1 OFFICE OF THE INSPECTOR GENERAL SOCIAL SECURITY ADMINISTRATION CONTRACTOR SECURITY OF THE SOCIAL SECURITY ADMINISTRATION S HOMELAND SECURITY PRESIDENTIAL DIRECTIVE 12 CREDENTIALS June 2012 A AUDIT REPORT
2 Mission By conducting independent and objective audits, evaluations and investigations, we inspire public confidence in the integrity and security of SSA s programs and operations and protect them against fraud, waste and abuse. We provide timely, useful and reliable information and advice to Administration officials, Congress and the public. Authority The Inspector General Act created independent audit and investigative units, called the Office of Inspector General (OIG). The mission of the OIG, as spelled out in the Act, is to: Conduct and supervise independent and objective audits and investigations relating to agency programs and operations. Promote economy, effectiveness, and efficiency within the agency. Prevent and detect fraud, waste, and abuse in agency programs and operations. Review and make recommendations regarding existing and proposed legislation and regulations relating to agency programs and operations. Keep the agency head and the Congress fully and currently informed of problems in agency programs and operations. To ensure objectivity, the IG Act empowers the IG with: Independence to determine what reviews to perform. Access to all information necessary for the reviews. Authority to publish findings and recommendations based on the reviews. Vision We strive for continual improvement in SSA s programs, operations and management by proactively seeking new ways to prevent and deter fraud, waste and abuse. We commit to integrity and excellence by supporting an environment that provides a valuable public service while encouraging employee development and retention and fostering diversity and innovation.
3 SOCIAL SECURITY MEMORANDUM Date: June 1, 2012 Refer To: To: The Commissioner From: Inspector General Subject: Contractor Security of the Social Security Administration s Homeland Security Presidential Directive 12 Credentials (A ) OBJECTIVE The objective of our review was to assess the Social Security Administration s (SSA) contractor process for safeguarding Homeland Security Presidential Directive 12 (HSPD-12) 1 credentials and the personally identifiable information (PII) 2 contained on them. BACKGROUND HSPD-12 defines a common identification standard for Federal employees and contractors. HSPD-12 requires the development and implementation of a mandatory, Government-wide standard for secure and reliable forms of identification issued by the Federal agencies to their employees and contractors so that they can gain physical access to federally controlled facilities or logical access to federally controlled information systems. 3 OMB designated the General Services Administration (GSA) as the executive agent for the Government-wide acquisition of information technology products and services 1 HSPD-12, Policy for a Common Identification Standard for Federal Employees and Contractors, August 27, Office of Management and Budget (OMB) Memorandum M-06-19, Reporting Incidents Involving Personally Identifiable Information and Incorporating the Cost for Security in Agency Information Technology Investments, July 2006, page 1, defines PII as any information about an individual maintained by an agency, including, but not limited to, education, financial transactions, medical history, and criminal or employment history and information which can be used to distinguish or trace an individual's identity, such as their name, Social Security number, date and place of birth, mother's maiden name, biometric records, etc., including any other personal information that is linked or linkable to an individual. 3 HSPD-12, supra.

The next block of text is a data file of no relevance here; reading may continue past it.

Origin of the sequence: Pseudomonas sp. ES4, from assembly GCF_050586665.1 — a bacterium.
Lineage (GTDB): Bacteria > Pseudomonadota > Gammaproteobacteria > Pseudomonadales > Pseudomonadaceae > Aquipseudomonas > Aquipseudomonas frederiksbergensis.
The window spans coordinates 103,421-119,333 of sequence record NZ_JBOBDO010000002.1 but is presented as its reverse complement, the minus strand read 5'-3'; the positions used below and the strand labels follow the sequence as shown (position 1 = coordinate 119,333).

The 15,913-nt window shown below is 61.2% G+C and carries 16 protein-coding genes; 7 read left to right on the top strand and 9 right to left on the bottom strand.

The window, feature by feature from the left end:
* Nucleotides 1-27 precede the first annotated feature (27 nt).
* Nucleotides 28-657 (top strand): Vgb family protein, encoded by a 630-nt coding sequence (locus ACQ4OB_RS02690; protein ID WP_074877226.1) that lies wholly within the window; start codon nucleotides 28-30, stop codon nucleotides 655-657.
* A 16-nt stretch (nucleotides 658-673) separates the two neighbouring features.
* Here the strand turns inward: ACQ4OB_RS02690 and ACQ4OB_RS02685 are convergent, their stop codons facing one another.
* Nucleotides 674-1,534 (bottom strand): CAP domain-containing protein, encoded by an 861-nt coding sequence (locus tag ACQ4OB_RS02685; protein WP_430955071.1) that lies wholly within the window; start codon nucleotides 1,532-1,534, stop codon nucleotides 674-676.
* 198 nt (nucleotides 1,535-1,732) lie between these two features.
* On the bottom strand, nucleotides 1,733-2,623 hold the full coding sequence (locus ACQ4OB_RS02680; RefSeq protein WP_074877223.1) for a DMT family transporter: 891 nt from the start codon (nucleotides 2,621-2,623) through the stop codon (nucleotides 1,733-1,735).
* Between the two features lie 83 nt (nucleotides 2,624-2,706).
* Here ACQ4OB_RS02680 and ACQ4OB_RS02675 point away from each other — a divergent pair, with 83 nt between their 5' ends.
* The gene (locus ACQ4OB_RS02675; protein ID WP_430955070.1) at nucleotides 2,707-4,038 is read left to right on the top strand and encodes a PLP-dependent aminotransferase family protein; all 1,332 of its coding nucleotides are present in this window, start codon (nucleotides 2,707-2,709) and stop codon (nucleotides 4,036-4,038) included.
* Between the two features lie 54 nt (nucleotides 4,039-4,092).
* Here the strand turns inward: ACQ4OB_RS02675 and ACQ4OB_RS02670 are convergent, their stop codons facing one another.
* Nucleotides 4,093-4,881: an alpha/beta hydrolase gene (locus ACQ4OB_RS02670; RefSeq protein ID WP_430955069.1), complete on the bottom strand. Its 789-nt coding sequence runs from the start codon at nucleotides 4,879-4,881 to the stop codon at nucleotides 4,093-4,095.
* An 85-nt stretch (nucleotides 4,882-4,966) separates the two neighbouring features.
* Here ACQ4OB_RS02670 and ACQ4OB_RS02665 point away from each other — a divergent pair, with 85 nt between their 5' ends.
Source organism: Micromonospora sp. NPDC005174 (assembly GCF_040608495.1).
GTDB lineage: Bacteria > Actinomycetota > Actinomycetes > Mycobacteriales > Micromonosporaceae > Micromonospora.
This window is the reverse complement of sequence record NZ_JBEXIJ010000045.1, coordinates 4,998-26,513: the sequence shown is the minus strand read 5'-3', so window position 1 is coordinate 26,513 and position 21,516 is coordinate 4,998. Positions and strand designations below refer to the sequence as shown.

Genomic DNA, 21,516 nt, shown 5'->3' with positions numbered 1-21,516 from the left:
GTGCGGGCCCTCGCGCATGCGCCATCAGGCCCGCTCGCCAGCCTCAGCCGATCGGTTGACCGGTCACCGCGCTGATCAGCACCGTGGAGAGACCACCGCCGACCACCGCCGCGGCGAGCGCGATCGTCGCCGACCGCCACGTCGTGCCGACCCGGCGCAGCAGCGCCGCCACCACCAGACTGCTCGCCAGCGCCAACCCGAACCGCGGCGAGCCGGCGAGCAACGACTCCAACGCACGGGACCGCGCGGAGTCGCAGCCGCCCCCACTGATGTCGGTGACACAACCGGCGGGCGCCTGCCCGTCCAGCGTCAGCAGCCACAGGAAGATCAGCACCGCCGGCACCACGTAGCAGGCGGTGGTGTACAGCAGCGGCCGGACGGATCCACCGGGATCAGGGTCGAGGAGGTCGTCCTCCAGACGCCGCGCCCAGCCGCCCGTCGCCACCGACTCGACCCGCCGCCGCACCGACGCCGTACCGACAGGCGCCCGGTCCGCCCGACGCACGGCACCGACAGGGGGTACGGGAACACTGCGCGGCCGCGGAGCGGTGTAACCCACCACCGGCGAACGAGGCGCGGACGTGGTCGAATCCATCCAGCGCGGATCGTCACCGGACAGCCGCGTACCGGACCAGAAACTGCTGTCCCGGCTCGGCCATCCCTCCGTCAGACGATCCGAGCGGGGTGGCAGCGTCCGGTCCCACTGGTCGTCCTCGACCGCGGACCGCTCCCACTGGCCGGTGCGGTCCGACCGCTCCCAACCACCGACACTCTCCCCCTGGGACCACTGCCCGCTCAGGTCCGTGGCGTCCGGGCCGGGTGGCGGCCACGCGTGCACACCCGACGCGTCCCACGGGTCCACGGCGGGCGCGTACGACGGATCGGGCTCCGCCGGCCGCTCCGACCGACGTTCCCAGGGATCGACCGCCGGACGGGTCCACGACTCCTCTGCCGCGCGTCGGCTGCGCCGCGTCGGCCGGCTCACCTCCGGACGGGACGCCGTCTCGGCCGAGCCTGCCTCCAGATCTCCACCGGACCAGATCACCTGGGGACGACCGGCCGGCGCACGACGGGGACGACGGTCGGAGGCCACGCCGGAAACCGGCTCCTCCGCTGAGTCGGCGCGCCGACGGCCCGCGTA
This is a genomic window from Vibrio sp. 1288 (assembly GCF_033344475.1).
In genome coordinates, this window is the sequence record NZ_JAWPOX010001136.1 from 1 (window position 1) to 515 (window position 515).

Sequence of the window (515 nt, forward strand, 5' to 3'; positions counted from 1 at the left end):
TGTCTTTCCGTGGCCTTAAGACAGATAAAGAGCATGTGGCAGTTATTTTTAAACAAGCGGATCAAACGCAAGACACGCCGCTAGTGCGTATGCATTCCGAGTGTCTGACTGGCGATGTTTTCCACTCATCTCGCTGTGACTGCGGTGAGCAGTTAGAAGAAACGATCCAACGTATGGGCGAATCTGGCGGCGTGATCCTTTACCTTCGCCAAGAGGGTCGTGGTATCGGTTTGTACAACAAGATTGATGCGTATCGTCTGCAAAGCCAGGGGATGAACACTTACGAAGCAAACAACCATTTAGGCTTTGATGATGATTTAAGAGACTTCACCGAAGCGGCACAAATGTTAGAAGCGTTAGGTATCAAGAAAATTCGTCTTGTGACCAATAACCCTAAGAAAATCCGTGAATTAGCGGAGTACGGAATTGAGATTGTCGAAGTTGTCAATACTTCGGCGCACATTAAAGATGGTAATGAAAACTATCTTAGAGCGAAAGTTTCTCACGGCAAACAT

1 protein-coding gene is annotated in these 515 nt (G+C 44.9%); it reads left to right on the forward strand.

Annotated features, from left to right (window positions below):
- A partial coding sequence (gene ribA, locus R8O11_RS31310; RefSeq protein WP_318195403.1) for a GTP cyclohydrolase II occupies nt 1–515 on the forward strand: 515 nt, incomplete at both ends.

4 Page 2 - The Commissioner required to implement HSPD When developing blanket purchase agreements for HSPD-12 products and service acquisitions, GSA is to ensure all approved suppliers provide products and services that meet all applicable Federal standards and requirements. 5 Federal agencies and departments are encouraged to use the acquisition services GSA provides. 6 As the executive agent for HSPD-12 acquisitions, GSA develops a contractual relationship with the supplier. Federal agencies develop and send Statements of Work (SoW) 7 containing contract requirements to GSA. GSA uses the SoW as a contract to procure the products and services on behalf of the Federal agencies. For instance, SSA worked with GSA to contract with a company that provided security and identity solutions and services based on smart card technologies to create the HSPD-12 credentials. 8 GSA served as SSA s contracting officer for the contract the Agency used to acquire the HSPD-12 credentials. 9 SSA required that the contractor produce the smart cards for SSA s credentials and personalize the surface of the credential with the employee or contractor s full name and photograph, card s expiration date, card s identification number, and issuer s identification number. 10 The contractor created the credentials and delivered them to over 1,600 SSA locations nationwide. In the United States, the contractor has one facility to manufacture the credentials and another facility to personalize them. (See Appendix C for detailed description of the credential creation process.) 4 OMB, M-05-24, Implementation of HSPD Policy for a Common Identification Standard for Federal Employees and Contractors, Attachment A 5.B, page 8 (August 5, 2005). 5 Id. 6 Id. 7 SSA s Project Resource Guide glossary defines SoW as a document that outlines the specific supplies and services the project team wants delivered by a prospective contractor. The content of the SoW determines the type of contract that is awarded, influences the number and quality of proposals received, and serves as a baseline against which to evaluate proposals, and later, contractor performance. 8 GSA Contract Number GS03T09DSC6003, Solicitation Number R , (June 11, 2009). 9 Id. 10 SoW, Social Security Administration, SSA PIV II Cards R , Section 2.3.3, page 3.